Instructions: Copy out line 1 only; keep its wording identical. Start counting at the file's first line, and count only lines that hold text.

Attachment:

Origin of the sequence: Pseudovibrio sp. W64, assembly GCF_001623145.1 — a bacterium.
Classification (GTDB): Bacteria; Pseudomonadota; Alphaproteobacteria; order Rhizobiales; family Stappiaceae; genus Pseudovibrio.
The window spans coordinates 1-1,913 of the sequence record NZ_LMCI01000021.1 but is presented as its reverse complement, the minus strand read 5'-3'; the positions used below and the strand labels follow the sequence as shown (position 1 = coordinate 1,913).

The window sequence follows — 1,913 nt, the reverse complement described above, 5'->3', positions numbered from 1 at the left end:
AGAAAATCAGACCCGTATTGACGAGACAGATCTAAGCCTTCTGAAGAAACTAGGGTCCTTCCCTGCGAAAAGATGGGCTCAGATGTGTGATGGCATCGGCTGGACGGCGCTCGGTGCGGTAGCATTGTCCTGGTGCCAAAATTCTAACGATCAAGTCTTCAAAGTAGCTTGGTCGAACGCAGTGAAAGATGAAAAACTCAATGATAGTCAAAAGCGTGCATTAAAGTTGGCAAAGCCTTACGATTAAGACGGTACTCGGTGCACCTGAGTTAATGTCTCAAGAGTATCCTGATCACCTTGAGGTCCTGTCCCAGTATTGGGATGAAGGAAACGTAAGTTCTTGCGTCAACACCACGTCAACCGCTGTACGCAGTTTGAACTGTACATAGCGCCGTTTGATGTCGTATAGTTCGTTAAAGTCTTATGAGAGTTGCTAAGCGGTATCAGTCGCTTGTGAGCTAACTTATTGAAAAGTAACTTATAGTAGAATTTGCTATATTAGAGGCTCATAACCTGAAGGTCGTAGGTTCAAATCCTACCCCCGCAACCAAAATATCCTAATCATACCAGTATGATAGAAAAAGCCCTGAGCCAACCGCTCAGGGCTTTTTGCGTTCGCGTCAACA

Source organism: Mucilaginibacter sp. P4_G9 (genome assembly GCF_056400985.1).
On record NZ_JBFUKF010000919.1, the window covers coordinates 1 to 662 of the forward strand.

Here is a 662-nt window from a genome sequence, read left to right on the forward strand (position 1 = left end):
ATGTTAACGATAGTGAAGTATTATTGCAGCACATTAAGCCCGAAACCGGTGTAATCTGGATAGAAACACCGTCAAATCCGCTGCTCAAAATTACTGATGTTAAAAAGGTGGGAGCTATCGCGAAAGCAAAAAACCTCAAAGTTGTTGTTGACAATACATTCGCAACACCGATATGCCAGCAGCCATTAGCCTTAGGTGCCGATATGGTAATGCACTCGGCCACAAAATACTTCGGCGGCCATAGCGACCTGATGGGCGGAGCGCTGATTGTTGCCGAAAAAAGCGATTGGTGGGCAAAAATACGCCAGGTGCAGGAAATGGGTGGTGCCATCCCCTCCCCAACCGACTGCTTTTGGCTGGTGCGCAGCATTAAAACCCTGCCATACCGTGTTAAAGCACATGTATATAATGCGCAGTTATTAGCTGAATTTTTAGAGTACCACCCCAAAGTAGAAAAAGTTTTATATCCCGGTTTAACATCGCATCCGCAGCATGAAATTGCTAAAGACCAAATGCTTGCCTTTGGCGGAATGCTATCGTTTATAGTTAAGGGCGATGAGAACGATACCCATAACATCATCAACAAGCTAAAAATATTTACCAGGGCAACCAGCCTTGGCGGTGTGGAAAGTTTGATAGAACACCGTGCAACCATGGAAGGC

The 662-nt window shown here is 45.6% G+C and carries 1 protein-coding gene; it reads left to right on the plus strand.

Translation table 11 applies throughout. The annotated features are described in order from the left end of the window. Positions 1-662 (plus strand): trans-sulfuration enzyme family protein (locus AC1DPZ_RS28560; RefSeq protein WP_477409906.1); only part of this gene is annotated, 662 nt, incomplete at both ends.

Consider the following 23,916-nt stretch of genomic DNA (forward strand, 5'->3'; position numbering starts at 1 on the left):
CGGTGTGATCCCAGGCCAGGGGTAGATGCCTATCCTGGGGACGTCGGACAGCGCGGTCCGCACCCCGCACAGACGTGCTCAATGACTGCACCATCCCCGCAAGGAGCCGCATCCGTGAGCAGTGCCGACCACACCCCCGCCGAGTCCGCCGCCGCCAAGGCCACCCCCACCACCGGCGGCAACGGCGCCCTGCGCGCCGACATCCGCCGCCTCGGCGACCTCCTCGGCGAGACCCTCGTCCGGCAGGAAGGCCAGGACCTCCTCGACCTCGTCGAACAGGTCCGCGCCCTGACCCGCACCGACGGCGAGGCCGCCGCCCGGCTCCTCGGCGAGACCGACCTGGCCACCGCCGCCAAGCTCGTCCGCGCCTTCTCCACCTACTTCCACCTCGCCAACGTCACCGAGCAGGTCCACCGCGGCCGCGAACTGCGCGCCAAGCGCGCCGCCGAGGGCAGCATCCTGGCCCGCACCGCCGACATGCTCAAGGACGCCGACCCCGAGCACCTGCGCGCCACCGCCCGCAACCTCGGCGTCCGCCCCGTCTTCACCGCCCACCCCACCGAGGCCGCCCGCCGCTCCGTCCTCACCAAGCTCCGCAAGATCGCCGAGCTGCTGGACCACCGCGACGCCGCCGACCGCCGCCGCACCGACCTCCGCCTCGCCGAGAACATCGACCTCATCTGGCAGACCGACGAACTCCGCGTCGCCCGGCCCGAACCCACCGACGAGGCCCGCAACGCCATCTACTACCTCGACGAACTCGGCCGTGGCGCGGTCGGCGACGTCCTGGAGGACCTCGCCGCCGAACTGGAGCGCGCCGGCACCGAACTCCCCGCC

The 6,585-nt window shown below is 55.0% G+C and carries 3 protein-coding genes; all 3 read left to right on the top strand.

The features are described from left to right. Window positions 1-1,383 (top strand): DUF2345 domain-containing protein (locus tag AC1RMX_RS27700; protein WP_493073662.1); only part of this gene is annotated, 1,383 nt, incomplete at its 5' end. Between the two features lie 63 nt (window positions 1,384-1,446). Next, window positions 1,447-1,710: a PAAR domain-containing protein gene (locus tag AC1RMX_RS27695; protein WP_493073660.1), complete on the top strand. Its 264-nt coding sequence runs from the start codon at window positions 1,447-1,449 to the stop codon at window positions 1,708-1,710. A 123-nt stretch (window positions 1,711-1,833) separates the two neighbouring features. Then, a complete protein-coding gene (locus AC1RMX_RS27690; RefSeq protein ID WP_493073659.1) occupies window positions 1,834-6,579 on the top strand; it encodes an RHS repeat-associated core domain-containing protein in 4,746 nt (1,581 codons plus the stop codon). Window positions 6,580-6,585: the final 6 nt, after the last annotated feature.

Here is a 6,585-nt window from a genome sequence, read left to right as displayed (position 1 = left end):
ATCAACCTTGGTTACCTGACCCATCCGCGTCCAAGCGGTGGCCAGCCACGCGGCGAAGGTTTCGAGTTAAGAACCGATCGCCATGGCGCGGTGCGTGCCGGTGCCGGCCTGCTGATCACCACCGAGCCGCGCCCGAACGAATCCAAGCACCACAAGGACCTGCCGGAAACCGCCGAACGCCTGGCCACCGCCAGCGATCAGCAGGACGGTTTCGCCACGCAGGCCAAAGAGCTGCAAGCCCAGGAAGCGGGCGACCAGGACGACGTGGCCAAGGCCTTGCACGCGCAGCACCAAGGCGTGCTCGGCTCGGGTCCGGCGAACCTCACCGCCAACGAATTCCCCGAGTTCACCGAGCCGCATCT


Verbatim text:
Origin of the sequence: Pseudovibrio sp. W64, assembly GCF_001623145.1 — a bacterium.